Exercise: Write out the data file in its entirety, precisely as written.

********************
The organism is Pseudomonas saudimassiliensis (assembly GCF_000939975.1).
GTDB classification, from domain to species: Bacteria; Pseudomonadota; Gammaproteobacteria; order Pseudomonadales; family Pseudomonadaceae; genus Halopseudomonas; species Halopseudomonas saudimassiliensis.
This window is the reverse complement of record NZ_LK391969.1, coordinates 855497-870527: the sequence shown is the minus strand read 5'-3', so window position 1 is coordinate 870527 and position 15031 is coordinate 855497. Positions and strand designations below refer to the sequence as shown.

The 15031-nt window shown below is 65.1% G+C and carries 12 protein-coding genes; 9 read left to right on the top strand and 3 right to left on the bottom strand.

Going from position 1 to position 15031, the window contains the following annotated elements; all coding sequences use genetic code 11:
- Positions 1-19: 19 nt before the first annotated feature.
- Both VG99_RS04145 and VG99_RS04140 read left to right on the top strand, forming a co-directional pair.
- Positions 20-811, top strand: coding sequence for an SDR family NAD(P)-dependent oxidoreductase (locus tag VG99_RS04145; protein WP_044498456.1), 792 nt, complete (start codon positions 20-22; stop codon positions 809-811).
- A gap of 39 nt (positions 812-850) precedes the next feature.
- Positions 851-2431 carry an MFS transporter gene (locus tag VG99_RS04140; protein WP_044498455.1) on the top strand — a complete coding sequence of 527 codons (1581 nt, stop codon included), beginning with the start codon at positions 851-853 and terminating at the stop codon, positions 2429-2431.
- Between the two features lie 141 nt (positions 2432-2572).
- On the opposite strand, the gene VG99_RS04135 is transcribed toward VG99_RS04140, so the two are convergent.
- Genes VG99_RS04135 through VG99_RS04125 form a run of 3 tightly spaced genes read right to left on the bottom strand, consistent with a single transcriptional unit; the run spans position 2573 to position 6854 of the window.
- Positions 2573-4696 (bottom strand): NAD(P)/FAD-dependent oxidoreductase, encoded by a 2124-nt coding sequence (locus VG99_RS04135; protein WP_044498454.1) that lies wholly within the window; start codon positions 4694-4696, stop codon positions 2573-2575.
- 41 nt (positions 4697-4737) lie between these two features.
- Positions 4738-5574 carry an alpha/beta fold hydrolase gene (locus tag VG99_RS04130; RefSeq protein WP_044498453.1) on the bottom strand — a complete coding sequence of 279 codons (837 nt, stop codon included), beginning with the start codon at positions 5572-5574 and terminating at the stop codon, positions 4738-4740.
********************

The organism is Pseudomonas saudimassiliensis (assembly GCF_000939975.1).
GTDB classification, from domain to species: Bacteria; Pseudomonadota; Gammaproteobacteria; order Pseudomonadales; family Pseudomonadaceae; genus Halopseudomonas; species Halopseudomonas saudimassiliensis.
This window is the reverse complement of record NZ_LK391969.1, coordinates 855497-870527: the sequence shown is the minus strand read 5'-3', so window position 1 is coordinate 870527 and position 15031 is coordinate 855497. Positions and strand designations below refer to the sequence as shown.

The 15031-nt window shown below is 65.1% G+C and carries 12 protein-coding genes; 9 read left to right on the top strand and 3 right to left on the bottom strand.

Going from position 1 to position 15031, the window contains the following annotated elements; all coding sequences use genetic code 11:
- Positions 1-19: 19 nt before the first annotated feature.
- Both VG99_RS04145 and VG99_RS04140 read left to right on the top strand, forming a co-directional pair.
- Positions 20-811, top strand: coding sequence for an SDR family NAD(P)-dependent oxidoreductase (locus tag VG99_RS04145; protein WP_044498456.1), 792 nt, complete (start codon positions 20-22; stop codon positions 809-811).
- A gap of 39 nt (positions 812-850) precedes the next feature.
- Positions 851-2431 carry an MFS transporter gene (locus tag VG99_RS04140; protein WP_044498455.1) on the top strand — a complete coding sequence of 527 codons (1581 nt, stop codon included), beginning with the start codon at positions 851-853 and terminating at the stop codon, positions 2429-2431.
- Between the two features lie 141 nt (positions 2432-2572).
- On the opposite strand, the gene VG99_RS04135 is transcribed toward VG99_RS04140, so the two are convergent.
- Genes VG99_RS04135 through VG99_RS04125 form a run of 3 tightly spaced genes read right to left on the bottom strand, consistent with a single transcriptional unit; the run spans position 2573 to position 6854 of the window.
- Positions 2573-4696 (bottom strand): NAD(P)/FAD-dependent oxidoreductase, encoded by a 2124-nt coding sequence (locus VG99_RS04135; protein WP_044498454.1) that lies wholly within the window; start codon positions 4694-4696, stop codon positions 2573-2575.
- 41 nt (positions 4697-4737) lie between these two features.
- Positions 4738-5574 carry an alpha/beta fold hydrolase gene (locus tag VG99_RS04130; RefSeq protein WP_044498453.1) on the bottom strand — a complete coding sequence of 279 codons (837 nt, stop codon included), beginning with the start codon at positions 5572-5574 and terminating at the stop codon, positions 4738-4740.